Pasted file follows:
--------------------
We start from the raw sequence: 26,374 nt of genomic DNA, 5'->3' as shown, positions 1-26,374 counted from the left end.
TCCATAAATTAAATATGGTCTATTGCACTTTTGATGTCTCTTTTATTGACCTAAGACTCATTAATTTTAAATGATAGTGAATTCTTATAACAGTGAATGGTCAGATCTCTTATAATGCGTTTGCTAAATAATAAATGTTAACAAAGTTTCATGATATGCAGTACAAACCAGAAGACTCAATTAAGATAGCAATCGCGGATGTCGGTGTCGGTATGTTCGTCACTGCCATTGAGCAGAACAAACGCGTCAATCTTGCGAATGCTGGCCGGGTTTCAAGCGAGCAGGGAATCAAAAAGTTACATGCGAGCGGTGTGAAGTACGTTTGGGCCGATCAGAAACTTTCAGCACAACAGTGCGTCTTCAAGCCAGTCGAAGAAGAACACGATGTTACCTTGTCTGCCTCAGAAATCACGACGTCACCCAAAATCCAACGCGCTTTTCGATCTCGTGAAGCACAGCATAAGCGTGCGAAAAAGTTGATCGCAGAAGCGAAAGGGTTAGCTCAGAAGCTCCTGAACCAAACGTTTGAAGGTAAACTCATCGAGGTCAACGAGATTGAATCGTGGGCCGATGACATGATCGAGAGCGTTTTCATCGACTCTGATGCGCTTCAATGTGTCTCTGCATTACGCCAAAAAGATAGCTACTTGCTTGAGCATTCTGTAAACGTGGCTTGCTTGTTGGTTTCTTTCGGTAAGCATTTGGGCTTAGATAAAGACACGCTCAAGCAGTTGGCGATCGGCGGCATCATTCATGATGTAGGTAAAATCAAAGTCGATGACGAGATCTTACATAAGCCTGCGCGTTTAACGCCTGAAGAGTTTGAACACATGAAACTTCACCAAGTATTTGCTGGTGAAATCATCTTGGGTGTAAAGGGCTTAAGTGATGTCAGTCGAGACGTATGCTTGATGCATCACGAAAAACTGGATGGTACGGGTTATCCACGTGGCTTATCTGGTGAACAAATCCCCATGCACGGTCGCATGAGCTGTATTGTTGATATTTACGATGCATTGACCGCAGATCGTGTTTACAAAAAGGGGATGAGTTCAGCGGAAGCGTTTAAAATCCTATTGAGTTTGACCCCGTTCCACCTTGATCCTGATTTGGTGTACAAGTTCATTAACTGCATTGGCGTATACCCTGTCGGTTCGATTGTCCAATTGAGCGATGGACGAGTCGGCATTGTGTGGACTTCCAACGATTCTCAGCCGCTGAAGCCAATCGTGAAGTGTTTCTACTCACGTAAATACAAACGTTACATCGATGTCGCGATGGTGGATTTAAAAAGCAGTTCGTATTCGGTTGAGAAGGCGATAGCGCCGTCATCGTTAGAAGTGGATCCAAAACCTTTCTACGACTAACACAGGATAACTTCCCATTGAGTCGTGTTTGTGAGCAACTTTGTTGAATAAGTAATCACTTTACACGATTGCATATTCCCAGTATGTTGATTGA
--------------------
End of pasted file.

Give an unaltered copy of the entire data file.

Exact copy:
We start from the raw sequence: 26,374 nt of genomic DNA, 5'->3' as shown, positions 1-26,374 counted from the left end.
TCCATAAATTAAATATGGTCTATTGCACTTTTGATGTCTCTTTTATTGACCTAAGACTCATTAATTTTAAATGATAGTGAATTCTTATAACAGTGAATGGTCAGATCTCTTATAATGCGTTTGCTAAATAATAAATGTTAACAAAGTTTCATGATATGCAGTACAAACCAGAAGACTCAATTAAGATAGCAATCGCGGATGTCGGTGTCGGTATGTTCGTCACTGCCATTGAGCAGAACAAACGCGTCAATCTTGCGAATGCTGGCCGGGTTTCAAGCGAGCAGGGAATCAAAAAGTTACATGCGAGCGGTGTGAAGTACGTTTGGGCCGATCAGAAACTTTCAGCACAACAGTGCGTCTTCAAGCCAGTCGAAGAAGAACACGATGTTACCTTGTCTGCCTCAGAAATCACGACGTCACCCAAAATCCAACGCGCTTTTCGATCTCGTGAAGCACAGCATAAGCGTGCGAAAAAGTTGATCGCAGAAGCGAAAGGGTTAGCTCAGAAGCTCCTGAACCAAACGTTTGAAGGTAAACTCATCGAGGTCAACGAGATTGAATCGTGGGCCGATGACATGATCGAGAGCGTTTTCATCGACTCTGATGCGCTTCAATGTGTCTCTGCATTACGCCAAAAAGATAGCTACTTGCTTGAGCATTCTGTAAACGTGGCTTGCTTGTTGGTTTCTTTCGGTAAGCATTTGGGCTTAGATAAAGACACGCTCAAGCAGTTGGCGATCGGCGGCATCATTCATGATGTAGGTAAAATCAAAGTCGATGACGAGATCTTACATAAGCCTGCGCGTTTAACGCCTGAAGAGTTTGAACACATGAAACTTCACCAAGTATTTGCTGGTGAAATCATCTTGGGTGTAAAGGGCTTAAGTGATGTCAGTCGAGACGTATGCTTGATGCATCACGAAAAACTGGATGGTACGGGTTATCCACGTGGCTTATCTGGTGAACAAATCCCCATGCACGGTCGCATGAGCTGTATTGTTGATATTTACGATGCATTGACCGCAGATCGTGTTTACAAAAAGGGGATGAGTTCAGCGGAAGCGTTTAAAATCCTATTGAGTTTGACCCCGTTCCACCTTGATCCTGATTTGGTGTACAAGTTCATTAACTGCATTGGCGTATACCCTGTCGGTTCGATTGTCCAATTGAGCGATGGACGAGTCGGCATTGTGTGGACTTCCAACGATTCTCAGCCGCTGAAGCCAATCGTGAAGTGTTTCTACTCACGTAAATACAAACGTTACATCGATGTCGCGATGGTGGATTTAAAAAGCAGTTCGTATTCGGTTGAGAAGGCGATAGCGCCGTCATCGTTAGAAGTGGATCCAAAACCTTTCTACGACTAACACAGGATAACTTCCCATTGAGTCGTGTTTGTGAGCAACTTTGTTGAATAAGTAATCACTTTACACGATTGCATATTCCCAGTATGTTGATTGA